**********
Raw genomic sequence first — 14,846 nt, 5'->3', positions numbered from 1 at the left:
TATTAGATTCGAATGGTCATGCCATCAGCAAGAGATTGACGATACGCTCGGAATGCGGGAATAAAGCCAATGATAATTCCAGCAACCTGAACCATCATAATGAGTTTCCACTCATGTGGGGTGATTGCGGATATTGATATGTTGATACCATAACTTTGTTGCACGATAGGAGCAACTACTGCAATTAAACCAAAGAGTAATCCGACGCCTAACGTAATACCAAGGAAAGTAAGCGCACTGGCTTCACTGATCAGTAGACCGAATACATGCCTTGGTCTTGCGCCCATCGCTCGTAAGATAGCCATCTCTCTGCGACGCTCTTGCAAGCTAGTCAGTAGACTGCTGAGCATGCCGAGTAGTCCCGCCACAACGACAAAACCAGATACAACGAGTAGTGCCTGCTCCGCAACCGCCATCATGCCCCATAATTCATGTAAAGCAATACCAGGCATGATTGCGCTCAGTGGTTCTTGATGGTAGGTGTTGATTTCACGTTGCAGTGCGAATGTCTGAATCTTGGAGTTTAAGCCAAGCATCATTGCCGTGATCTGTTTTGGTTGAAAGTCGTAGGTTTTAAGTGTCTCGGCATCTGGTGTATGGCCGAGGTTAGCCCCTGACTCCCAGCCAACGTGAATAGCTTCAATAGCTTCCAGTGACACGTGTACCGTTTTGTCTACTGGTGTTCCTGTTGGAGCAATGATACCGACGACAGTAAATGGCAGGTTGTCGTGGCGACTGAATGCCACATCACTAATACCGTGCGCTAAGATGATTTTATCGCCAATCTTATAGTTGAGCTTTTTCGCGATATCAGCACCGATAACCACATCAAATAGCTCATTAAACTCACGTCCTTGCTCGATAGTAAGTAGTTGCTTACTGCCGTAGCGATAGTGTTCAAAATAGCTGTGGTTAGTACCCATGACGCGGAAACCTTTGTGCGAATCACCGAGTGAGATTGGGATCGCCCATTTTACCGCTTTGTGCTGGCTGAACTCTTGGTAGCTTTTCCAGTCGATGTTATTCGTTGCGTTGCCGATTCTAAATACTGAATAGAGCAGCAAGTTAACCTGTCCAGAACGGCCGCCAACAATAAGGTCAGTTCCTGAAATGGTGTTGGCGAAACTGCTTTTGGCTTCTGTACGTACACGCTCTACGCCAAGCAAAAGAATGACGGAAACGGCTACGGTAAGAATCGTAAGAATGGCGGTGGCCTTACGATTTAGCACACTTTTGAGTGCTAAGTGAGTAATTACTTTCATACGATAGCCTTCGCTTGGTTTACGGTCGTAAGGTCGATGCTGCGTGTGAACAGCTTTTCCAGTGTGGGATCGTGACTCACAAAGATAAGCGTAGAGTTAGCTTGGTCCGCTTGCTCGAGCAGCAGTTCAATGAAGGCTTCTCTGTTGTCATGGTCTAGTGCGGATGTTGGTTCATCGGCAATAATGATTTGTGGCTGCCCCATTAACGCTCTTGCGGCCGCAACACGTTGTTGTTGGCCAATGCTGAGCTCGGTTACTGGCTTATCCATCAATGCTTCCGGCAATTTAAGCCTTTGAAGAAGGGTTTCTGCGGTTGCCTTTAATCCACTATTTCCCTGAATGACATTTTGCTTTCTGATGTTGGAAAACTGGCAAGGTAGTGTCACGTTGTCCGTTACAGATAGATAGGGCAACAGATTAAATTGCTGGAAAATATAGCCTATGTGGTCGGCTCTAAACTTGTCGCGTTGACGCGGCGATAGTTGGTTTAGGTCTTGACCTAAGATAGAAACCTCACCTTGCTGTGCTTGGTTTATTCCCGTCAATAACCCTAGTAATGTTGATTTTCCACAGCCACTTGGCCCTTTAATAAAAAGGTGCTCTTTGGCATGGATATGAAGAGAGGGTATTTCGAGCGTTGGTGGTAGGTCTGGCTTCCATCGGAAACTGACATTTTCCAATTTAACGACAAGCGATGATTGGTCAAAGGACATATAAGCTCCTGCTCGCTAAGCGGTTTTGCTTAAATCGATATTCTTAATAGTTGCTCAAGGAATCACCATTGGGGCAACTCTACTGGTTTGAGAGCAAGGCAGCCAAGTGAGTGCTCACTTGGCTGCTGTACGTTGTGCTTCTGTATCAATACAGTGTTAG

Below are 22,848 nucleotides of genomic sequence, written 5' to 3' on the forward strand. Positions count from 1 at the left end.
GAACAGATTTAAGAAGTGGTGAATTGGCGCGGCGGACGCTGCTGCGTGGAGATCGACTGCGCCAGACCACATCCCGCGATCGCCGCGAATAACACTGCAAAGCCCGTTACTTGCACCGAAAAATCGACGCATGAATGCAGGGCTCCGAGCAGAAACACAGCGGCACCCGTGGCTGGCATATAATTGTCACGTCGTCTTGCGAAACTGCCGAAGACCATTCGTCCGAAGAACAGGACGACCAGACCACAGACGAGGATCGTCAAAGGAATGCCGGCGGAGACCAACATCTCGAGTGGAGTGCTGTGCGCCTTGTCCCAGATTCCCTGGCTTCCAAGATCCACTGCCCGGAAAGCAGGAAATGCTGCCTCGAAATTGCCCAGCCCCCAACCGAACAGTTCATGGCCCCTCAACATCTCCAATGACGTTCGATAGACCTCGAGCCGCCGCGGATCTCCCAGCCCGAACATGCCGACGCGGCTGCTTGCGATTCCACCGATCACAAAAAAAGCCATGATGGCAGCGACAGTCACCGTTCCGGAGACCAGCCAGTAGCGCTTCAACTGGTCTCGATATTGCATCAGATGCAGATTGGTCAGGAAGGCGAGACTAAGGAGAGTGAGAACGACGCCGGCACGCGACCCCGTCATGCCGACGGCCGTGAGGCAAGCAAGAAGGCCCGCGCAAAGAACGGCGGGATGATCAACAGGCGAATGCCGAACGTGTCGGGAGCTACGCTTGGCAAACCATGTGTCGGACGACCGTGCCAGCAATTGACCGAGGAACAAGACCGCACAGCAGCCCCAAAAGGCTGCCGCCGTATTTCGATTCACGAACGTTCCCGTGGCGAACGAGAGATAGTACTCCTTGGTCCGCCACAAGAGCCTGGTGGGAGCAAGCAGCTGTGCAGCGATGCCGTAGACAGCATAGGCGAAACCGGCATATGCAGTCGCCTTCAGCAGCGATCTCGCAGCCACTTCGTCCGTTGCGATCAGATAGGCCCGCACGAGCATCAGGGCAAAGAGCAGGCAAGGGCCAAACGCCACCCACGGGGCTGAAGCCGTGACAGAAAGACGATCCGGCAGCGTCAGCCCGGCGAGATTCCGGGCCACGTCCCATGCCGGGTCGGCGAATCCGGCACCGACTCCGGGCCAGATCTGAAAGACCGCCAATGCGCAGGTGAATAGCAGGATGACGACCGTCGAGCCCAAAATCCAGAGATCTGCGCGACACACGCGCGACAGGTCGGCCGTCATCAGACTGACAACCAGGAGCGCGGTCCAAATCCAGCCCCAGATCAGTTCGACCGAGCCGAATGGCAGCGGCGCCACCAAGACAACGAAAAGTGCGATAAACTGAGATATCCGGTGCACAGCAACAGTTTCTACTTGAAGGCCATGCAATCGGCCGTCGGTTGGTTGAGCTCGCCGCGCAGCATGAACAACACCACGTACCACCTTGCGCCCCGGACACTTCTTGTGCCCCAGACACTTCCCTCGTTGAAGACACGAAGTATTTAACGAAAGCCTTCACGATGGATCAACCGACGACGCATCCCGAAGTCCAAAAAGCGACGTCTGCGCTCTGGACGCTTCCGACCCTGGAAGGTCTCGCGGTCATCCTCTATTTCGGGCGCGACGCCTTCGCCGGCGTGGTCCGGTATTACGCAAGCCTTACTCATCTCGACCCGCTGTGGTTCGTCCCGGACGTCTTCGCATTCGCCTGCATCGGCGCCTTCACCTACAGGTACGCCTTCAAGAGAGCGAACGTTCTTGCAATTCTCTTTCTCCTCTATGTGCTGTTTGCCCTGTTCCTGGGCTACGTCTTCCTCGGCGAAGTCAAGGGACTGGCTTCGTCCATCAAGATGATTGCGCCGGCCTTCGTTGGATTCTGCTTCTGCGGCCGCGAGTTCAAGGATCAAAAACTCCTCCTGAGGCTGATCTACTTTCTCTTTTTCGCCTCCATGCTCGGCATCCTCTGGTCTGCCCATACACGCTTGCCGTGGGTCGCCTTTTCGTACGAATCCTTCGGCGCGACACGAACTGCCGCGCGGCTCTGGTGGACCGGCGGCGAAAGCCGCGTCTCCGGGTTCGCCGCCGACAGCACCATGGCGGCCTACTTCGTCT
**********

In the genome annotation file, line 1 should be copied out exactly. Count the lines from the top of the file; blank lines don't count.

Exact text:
Raw genomic sequence first — 14,846 nt, 5'->3', positions numbered from 1 at the left: